blank). But her older brother (also adopted at birth) had given me sufficient
information to know that I'd found the correct person.

So, again, better to write or email first!
I tried calling a man who is my 3rd cousin twice removed. I know his father's
headstone has a cross on it, so I already knew the family had left Judaism...
I mentioned that the family came >from a small town in Ukraine. She sounded
surprised, but told me to go on. So I asked her what she knew about the
family's religious background. She asked "what do you mean". So I said that
the family was originally Jewish. Well, she immediately changed her tone,
and said "I'm sorry, but the details don't match my husband's family. I have
to go. Bye".
Anyone else encounter this? Maybe I shouldn't have brought up religion, and
simply tried to get as much info as possible?


JewishGen Discussion Group #JewishGen Re: Cold-Calling a Distant Relative Who Doesn't Know the Family Was Jewish #general

C Chaykin
 

To Angie as well as the person who whose family came >from Ukraine (sorry I lost
track of your original submission):

How sad that you lost your chance to get more information about your family >from
these newly-found cousins.

Also, hindsight is 20-20, but perhaps news about hidden Jewish ancestry should
be shared, preferentially, with person whose ancestors converted. It would then
be up to them whether to tell their spouse and family about their newfound
Jewish ancestry.

Carol Chaykin

From: Angie Elfassi <aelfassi51@yahoo.com>
Date: Fri, 2 Nov 2018

In reply to this story, and my story is not about people denying their Jewish
ancestry, but I have been told, and found, that it is better to first write a
letter before making a phone call. I phoned a 2nd cousin once removed, who had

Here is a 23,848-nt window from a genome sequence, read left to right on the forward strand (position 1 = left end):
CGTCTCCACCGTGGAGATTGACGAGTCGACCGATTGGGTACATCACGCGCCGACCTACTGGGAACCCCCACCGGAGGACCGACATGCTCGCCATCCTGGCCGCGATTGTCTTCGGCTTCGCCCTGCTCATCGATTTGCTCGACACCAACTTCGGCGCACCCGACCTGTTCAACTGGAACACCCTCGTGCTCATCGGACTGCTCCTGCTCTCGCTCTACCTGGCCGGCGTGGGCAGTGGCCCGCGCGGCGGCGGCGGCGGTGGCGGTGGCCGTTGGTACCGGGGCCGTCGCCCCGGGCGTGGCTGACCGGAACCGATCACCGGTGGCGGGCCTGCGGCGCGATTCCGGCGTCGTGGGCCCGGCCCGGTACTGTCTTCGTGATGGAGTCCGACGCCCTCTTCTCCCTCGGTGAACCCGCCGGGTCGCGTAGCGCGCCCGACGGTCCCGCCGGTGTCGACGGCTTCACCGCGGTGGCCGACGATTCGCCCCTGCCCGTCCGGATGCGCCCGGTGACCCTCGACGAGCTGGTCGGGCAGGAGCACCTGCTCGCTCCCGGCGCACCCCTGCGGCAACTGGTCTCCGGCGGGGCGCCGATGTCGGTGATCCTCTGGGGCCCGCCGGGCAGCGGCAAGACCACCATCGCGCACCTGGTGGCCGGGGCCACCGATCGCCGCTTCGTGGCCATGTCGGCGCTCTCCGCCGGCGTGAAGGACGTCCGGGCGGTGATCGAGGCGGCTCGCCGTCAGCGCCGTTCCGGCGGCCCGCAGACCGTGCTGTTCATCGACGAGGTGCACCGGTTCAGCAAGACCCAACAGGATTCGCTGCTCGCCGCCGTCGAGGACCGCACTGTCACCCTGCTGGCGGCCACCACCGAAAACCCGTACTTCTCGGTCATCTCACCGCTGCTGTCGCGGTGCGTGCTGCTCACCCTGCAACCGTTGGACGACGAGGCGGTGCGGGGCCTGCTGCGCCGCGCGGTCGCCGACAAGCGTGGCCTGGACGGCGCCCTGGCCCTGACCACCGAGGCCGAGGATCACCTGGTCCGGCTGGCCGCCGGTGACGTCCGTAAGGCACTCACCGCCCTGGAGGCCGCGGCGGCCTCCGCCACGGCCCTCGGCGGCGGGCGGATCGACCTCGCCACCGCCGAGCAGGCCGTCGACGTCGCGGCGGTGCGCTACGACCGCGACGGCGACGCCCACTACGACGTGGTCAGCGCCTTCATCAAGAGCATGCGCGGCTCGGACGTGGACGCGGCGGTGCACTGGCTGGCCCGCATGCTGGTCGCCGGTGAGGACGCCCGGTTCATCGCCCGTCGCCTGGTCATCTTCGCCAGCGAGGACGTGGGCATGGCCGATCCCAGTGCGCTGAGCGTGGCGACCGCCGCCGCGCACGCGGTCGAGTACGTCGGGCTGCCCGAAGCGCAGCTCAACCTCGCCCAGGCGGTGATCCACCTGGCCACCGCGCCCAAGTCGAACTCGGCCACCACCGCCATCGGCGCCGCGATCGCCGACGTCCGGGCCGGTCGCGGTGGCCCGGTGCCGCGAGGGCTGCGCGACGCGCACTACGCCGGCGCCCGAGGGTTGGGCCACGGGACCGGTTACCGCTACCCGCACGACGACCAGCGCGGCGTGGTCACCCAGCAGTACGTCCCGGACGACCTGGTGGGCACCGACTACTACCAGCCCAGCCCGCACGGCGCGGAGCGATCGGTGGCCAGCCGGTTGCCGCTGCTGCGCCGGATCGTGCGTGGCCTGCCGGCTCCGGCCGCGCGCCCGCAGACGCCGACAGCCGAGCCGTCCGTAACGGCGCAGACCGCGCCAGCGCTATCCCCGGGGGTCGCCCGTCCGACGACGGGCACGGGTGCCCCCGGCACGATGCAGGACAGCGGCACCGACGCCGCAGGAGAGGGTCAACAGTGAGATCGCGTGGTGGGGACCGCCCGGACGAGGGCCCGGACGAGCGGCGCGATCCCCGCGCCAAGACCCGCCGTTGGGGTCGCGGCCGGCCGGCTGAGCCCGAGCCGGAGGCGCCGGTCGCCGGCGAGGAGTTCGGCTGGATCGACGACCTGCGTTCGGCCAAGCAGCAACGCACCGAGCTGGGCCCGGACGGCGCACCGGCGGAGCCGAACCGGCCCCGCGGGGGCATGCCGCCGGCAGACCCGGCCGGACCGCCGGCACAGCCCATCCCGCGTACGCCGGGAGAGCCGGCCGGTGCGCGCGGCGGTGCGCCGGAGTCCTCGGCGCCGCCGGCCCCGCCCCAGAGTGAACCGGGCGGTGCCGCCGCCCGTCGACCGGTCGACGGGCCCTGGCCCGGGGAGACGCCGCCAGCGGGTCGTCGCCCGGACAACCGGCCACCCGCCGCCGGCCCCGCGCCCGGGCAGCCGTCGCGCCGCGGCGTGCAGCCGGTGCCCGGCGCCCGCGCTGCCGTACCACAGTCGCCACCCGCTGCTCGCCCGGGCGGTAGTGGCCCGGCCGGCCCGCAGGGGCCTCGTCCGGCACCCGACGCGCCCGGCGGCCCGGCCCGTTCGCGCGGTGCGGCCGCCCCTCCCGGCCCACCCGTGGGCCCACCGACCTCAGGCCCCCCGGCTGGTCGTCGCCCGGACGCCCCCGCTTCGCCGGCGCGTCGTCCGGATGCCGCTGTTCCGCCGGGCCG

been adopted at birth. I was very excited when I found her and I phoned her
and she denied that she was the adopted child of .... (intentionally left
blank). But her older brother (also adopted at birth) had given me sufficient
information to know that I'd found the correct person.

So, again, better to write or email first!
I tried calling a man who is my 3rd cousin twice removed. I know his father's
headstone has a cross on it, so I already knew the family had left Judaism...
I mentioned that the family came >from a small town in Ukraine. She sounded
surprised, but told me to go on. So I asked her what she knew about the
family's religious background. She asked "what do you mean". So I said that
the family was originally Jewish. Well, she immediately changed her tone,
and said "I'm sorry, but the details don't match my husband's family. I have
to go. Bye".
Anyone else encounter this? Maybe I shouldn't have brought up religion, and
simply tried to get as much info as possible?


The JGS of Montreal's next program- Monday, November 05, 2018 #general

Merle Kastner <mbkgrand18@...>
 

The Jewish Genealogical Society of Montreal,
in association with the Jewish Public Library,
presents: Ellin Bessner:
"The Untold Stories of Canada's Jewish Fighters in Uniform in WWII"

Canadian author and journalist Ellin Bessner will discuss the methods
which she used to research for her new book, "Double Threat: Canadian Jews,
the Military, and World War II." Six years of research led to her documenting
the experiences of more than 17,000 Canadian Jews who donned a uniform in WWII.
Until now, Canada hasn't properly acknowledged their important contribution to the
Allied victory in the Second World War. They fought >from Dunkirk to D-Day
and beyond - they weren't only fighting for freedom and democracy but also,
to save their own people >from Hitler's Final Solution.

The meeting will be held on
Monday, November 05, 2018, at 7:30 pm
Gelber Conference Centre
5151 Cote Ste-Catherine/1 Carre Cummings

For all information on our upcoming meetings & Sunday Morning
Family Tree Workshops - JGS of Montreal Hotline - 24 hours a day:
514-484-0969 Please visit the JGS of Montreal website:
http://jgs-montreal.org/ and follow us on our Facebook page.

Merle Kastner, JGSM Programming
merlebk18@gmail.com


JewishGen Discussion Group #JewishGen The JGS of Montreal's next program- Monday, November 05, 2018 #general

Merle Kastner <mbkgrand18@...>
 

The Jewish Genealogical Society of Montreal,
in association with the Jewish Public Library,
presents: Ellin Bessner:
"The Untold Stories of Canada's Jewish Fighters in Uniform in WWII"

Canadian author and journalist Ellin Bessner will discuss the methods
which she used to research for her new book, "Double Threat: Canadian Jews,
the Military, and World War II." Six years of research led to her documenting
the experiences of more than 17,000 Canadian Jews who donned a uniform in WWII.